Kwasi Kwarteng says government will get rid of cap on bankers' bonuses

Kwasi Kwarteng has heralded "the beginning of a new era” in the House of Commons, and he seems to have forgotten that the Tories have been in government for the past 12 years.

The biggest talking point from Friday’s mini-budget saw Kwarteng axe the higher income tax for top earners, scrap the cap on bankers’ bonuses, cut a planned increase in corporation tax on big business profits and alcohol duty and axed stamp duty.

It was announced as the Chancellor discussed his aim for the economy in the Commons, saying: “Growth is not as high as it should be.”

"This has made it harder to pay for public services requiring taxes to rise. In turn higher taxes on capital, higher taxes on labour, have lowered returns on investment and work, reducing economic incentives and hampering growth still further.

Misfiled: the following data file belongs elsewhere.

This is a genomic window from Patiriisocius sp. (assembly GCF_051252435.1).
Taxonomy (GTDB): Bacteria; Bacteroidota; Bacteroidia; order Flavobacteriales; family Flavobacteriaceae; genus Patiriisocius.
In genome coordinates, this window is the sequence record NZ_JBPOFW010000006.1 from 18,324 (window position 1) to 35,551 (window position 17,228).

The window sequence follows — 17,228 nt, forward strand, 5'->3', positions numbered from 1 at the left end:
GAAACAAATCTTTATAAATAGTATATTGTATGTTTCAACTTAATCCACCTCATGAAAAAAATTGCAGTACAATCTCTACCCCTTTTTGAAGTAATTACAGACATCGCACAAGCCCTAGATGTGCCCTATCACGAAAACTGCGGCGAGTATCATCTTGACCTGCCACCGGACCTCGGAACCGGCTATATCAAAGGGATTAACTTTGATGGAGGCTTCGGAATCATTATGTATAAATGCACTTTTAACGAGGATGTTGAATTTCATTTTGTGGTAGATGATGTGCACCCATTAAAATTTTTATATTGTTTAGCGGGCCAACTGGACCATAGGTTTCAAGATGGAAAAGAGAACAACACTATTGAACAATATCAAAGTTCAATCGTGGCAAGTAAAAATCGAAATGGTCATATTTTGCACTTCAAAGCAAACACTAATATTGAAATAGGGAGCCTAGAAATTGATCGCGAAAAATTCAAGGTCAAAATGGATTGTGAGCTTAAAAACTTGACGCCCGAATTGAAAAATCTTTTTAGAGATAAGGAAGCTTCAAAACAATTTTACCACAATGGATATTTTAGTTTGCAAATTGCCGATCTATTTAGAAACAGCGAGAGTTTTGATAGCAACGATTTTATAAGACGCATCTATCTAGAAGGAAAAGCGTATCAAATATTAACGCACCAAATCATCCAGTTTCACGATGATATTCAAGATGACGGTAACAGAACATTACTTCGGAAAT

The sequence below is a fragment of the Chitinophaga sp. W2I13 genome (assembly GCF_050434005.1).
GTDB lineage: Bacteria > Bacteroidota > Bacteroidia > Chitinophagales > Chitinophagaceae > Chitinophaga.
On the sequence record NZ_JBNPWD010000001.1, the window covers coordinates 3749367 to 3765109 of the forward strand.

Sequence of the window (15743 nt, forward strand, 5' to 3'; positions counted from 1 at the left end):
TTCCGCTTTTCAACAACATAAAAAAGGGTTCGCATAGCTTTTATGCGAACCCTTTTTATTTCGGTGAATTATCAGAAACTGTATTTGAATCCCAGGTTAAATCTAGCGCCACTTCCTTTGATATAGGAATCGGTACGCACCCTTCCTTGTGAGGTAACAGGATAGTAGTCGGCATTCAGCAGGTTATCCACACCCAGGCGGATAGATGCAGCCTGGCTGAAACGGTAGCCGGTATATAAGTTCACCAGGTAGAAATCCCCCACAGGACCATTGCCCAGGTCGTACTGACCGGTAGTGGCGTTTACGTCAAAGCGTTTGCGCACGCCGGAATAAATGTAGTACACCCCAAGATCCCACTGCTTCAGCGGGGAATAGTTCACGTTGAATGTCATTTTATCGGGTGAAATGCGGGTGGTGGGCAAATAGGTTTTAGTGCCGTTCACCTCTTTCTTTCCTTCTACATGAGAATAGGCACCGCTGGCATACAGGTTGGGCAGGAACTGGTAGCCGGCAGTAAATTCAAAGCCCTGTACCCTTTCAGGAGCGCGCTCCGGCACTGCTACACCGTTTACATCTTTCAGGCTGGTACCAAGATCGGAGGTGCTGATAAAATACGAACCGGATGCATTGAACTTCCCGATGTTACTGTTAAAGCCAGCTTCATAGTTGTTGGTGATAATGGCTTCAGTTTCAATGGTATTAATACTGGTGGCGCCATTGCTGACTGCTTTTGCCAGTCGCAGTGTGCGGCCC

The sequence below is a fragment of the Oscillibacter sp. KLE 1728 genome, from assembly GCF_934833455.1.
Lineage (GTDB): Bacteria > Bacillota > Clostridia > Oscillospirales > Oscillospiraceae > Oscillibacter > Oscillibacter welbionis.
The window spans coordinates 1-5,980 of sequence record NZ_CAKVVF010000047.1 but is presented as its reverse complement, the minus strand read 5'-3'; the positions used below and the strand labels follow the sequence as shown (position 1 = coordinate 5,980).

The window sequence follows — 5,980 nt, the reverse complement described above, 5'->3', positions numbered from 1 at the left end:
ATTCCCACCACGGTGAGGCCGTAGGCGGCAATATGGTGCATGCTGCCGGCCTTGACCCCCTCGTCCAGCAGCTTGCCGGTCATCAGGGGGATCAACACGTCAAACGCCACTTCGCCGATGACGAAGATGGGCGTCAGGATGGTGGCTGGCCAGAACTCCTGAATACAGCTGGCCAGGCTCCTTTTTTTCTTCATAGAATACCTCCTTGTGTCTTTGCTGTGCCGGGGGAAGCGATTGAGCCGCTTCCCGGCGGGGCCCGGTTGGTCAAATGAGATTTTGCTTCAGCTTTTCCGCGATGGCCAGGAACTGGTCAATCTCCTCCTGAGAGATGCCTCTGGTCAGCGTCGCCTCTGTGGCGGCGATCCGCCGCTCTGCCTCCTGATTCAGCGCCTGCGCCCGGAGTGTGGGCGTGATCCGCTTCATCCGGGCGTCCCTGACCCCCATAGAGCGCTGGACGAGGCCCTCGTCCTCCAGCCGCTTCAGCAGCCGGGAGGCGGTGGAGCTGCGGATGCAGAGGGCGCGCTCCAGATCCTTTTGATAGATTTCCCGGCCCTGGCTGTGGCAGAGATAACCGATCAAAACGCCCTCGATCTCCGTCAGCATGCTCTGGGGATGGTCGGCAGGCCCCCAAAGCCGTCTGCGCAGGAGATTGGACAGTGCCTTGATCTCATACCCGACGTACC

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"We are determined to break that cycle. We need a new approach for a new era.”

The comments were criticised by Labour MP Rachel Reeves, who tore into Kwarteng by saying: “Can I thank the Chancellor on his comprehensive demolition of the record of the last 12 years. Their record, their failure, their vicious circle of stagnation.”

The statement from Kwarteng on a ‘new era’ was met with laughter from opposition benches and it did not go down well with critics on social media, either.

Kwarteng began his statement to the Commons by insisting “help is coming” for people with their energy bills.

He told MPs: “People will have seen the horrors of Putin’s illegal invasion of Ukraine. They will have heard reports that their already-expensive energy bills could reach as high as £6,500 next year. Mr Speaker, we were never going to let this happen.”

Kwarteng added: “People need to know that help is coming. And help is indeed coming.”

He said the energy price guarantee will limit the unit price that consumers pay for electricity and gas, noting: “This means that for the next two years, the typical annual household bill will be £2,500. For a typical household, that is a saving of at least £1,000 a year, based on current prices.

“We are continuing our existing plans to give all households £400 off bills this winter. So taken together, we are cutting everyone’s energy bills by an expected £1,400 this year.”

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